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Saturday, May 1, 2010

( ”nobody told me there’d be days like these”…John Lennon)

Okay, technically I should have posted this page first before launching into chapter one. Chalk it up to my age and a likely case of advancing Alzhiemer's. Seriously, here is the introduction of the main character, Whitey Roode that I should have provided earlier...my bad...:)

Prologue

Los Angeles, California, 2007

What you are about to read is a testament to the proposition that life is chock full of second chances. Believe me, I should know, as I’ve personally racked up way more than my fair share of these little Godsends, ‘do over’s’ as my little brother Chuck calls ‘em. They’re not free mind you, as there tends to be a fair amount of pain associated with any new opportunity. But, the man upstairs can be a bit of a softie sometimes, especially if your ears are on and you’re open to a little friendly advice.

Richard Wallace Roode, that’s my name, technically anyway, but most people just call me Whitey, if they know what’s good for them that is! I picked up that nickname on account of the blonde mop on the top of my pointed little head. Actually I was only toe headed as a child but the name kind of stuck with me throughout the years. Besides, when I grew up the short version of Richard was Dick. Why you ask, good question and one I asked many times of mom and dad for which they never had an actual answer, unless of course you count my dad’s standard “just because” response. So Dick was a name I dodged all thru childhood. Dick Roode I don’t know, sounds more like a statement than a name, don’t ya think? For pity sake, my poor knuckles were scraped raw by the fourth grade defending my good name during recess on blacktops and playgrounds spread over five different states (we moved around a lot, my Dad was a Navy Chaplin).

I was sort of a runt as a kid, and with a name like Dick, well, let’s just say you had to toughen up PDQ (pretty darn quick)! There weren’t too many choices with a name like mine; you either went with Dick and all of its less than flattering rudiments, like to name a few, Dickey the squid, Dick-Dick ya wanna lick, Dickenstein, and my personal favorite, Count Dickula. Or, you went by Richard and get tagged as a momma’s boy for life. I would have been doomed to live my life as a perennial nerd had it not been for one of the perpetual battles with little brother Chucky. Mom had dropped us at the Encino Theater one afternoon while she and dad “went shopping” (parents must think kids are stupid), and during a double feature of “Bandelero” (the requisite weekend western) and “Bullet” my sad Dick days ended. Chuck and I had snagged two of the coveted center screen seats, 10 rows back. As usual, we were arguing over who held the large coke we shared and who held the popcorn when someone hollered from behind us.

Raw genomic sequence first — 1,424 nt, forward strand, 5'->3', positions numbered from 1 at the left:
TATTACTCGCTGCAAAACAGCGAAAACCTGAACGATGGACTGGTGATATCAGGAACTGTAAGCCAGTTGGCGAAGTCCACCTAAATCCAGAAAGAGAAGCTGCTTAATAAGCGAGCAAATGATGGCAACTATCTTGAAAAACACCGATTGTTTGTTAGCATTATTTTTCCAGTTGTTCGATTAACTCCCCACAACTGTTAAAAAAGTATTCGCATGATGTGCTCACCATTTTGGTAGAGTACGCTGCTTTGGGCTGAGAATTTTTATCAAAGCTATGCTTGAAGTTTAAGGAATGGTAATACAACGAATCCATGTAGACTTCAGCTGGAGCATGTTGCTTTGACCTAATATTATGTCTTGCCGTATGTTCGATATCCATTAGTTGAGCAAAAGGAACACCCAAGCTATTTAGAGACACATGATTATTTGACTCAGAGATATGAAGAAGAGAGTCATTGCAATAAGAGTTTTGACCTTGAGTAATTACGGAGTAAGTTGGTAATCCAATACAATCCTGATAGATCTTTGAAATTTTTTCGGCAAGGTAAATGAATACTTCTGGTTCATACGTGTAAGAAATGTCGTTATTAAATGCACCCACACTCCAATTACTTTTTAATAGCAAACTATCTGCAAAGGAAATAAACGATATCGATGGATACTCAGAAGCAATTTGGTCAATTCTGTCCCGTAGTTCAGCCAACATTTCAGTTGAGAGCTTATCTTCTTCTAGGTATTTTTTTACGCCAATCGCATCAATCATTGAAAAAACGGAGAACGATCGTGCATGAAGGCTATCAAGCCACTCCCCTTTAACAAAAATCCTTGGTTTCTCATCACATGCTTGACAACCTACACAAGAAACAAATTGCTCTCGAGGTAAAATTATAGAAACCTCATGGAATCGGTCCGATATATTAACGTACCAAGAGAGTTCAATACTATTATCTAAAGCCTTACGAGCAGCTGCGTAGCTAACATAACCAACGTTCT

“HEY WHITEY, MOVE YOUR FAT NOGGIN YOU TOE HEADED FREAK!”

And there it was, handed to me on a silver platter, a name that every kid in town had just heard me christened with, nice! From that day forward I would forever be known simply as Whitey and the Dick days were over! Oh I know, not the most prestigious of circumstances, but it was a good alternative to reform school, which is where I was headed with all the fighting at school. Whoever that anonymous voice was he ended my long streak of playground shiners. Which was okay with me, it was getting old holding a beef steak to my eye once a week. So, from fifth grade on I never again used my given name, except of course when dealing with Uncle Sam’s fiscal terrorist cell, the I-R-fucking-S, assholes!